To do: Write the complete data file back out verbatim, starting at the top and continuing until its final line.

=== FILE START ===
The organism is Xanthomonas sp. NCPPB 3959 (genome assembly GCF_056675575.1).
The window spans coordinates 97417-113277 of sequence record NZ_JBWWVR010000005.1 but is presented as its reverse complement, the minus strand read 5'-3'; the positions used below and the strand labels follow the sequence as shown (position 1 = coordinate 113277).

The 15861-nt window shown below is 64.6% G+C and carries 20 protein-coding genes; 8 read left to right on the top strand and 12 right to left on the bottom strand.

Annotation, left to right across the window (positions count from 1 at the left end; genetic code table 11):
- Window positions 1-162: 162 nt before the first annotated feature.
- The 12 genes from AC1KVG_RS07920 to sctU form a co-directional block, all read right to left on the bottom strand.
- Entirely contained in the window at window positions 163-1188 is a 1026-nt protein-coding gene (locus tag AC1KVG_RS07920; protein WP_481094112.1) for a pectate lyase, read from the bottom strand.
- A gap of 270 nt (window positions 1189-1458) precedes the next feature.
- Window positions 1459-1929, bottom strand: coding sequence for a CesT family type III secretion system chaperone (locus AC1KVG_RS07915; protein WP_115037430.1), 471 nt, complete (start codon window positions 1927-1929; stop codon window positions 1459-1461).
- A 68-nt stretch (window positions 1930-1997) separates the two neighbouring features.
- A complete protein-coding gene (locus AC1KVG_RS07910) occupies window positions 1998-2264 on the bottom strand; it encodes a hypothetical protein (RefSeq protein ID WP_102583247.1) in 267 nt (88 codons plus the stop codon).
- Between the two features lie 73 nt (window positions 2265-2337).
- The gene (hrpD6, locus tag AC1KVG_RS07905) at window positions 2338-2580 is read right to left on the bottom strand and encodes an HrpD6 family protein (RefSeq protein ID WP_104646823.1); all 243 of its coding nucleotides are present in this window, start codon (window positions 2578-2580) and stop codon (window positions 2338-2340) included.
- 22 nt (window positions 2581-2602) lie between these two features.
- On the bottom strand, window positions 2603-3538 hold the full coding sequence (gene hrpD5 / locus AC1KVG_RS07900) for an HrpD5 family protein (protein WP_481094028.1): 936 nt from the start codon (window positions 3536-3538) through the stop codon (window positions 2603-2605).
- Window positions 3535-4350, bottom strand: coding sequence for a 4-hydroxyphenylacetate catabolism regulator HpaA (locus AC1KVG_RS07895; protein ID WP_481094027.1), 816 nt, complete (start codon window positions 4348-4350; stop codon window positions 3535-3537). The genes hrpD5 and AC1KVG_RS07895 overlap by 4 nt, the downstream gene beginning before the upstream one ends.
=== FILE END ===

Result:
The organism is Xanthomonas sp. NCPPB 3959 (genome assembly GCF_056675575.1).
The window spans coordinates 97417-113277 of sequence record NZ_JBWWVR010000005.1 but is presented as its reverse complement, the minus strand read 5'-3'; the positions used below and the strand labels follow the sequence as shown (position 1 = coordinate 113277).

The 15861-nt window shown below is 64.6% G+C and carries 20 protein-coding genes; 8 read left to right on the top strand and 12 right to left on the bottom strand.

Annotation, left to right across the window (positions count from 1 at the left end; genetic code table 11):
- Window positions 1-162: 162 nt before the first annotated feature.
- The 12 genes from AC1KVG_RS07920 to sctU form a co-directional block, all read right to left on the bottom strand.
- Entirely contained in the window at window positions 163-1188 is a 1026-nt protein-coding gene (locus tag AC1KVG_RS07920; protein WP_481094112.1) for a pectate lyase, read from the bottom strand.
- A gap of 270 nt (window positions 1189-1458) precedes the next feature.
- Window positions 1459-1929, bottom strand: coding sequence for a CesT family type III secretion system chaperone (locus AC1KVG_RS07915; protein WP_115037430.1), 471 nt, complete (start codon window positions 1927-1929; stop codon window positions 1459-1461).
- A 68-nt stretch (window positions 1930-1997) separates the two neighbouring features.
- A complete protein-coding gene (locus AC1KVG_RS07910) occupies window positions 1998-2264 on the bottom strand; it encodes a hypothetical protein (RefSeq protein ID WP_102583247.1) in 267 nt (88 codons plus the stop codon).
- Between the two features lie 73 nt (window positions 2265-2337).
- The gene (hrpD6, locus tag AC1KVG_RS07905) at window positions 2338-2580 is read right to left on the bottom strand and encodes an HrpD6 family protein (RefSeq protein ID WP_104646823.1); all 243 of its coding nucleotides are present in this window, start codon (window positions 2578-2580) and stop codon (window positions 2338-2340) included.
- 22 nt (window positions 2581-2602) lie between these two features.
- On the bottom strand, window positions 2603-3538 hold the full coding sequence (gene hrpD5 / locus AC1KVG_RS07900) for an HrpD5 family protein (protein WP_481094028.1): 936 nt from the start codon (window positions 3536-3538) through the stop codon (window positions 2603-2605).
- Window positions 3535-4350, bottom strand: coding sequence for a 4-hydroxyphenylacetate catabolism regulator HpaA (locus AC1KVG_RS07895; protein ID WP_481094027.1), 816 nt, complete (start codon window positions 4348-4350; stop codon window positions 3535-3537). The genes hrpD5 and AC1KVG_RS07895 overlap by 4 nt, the downstream gene beginning before the upstream one ends.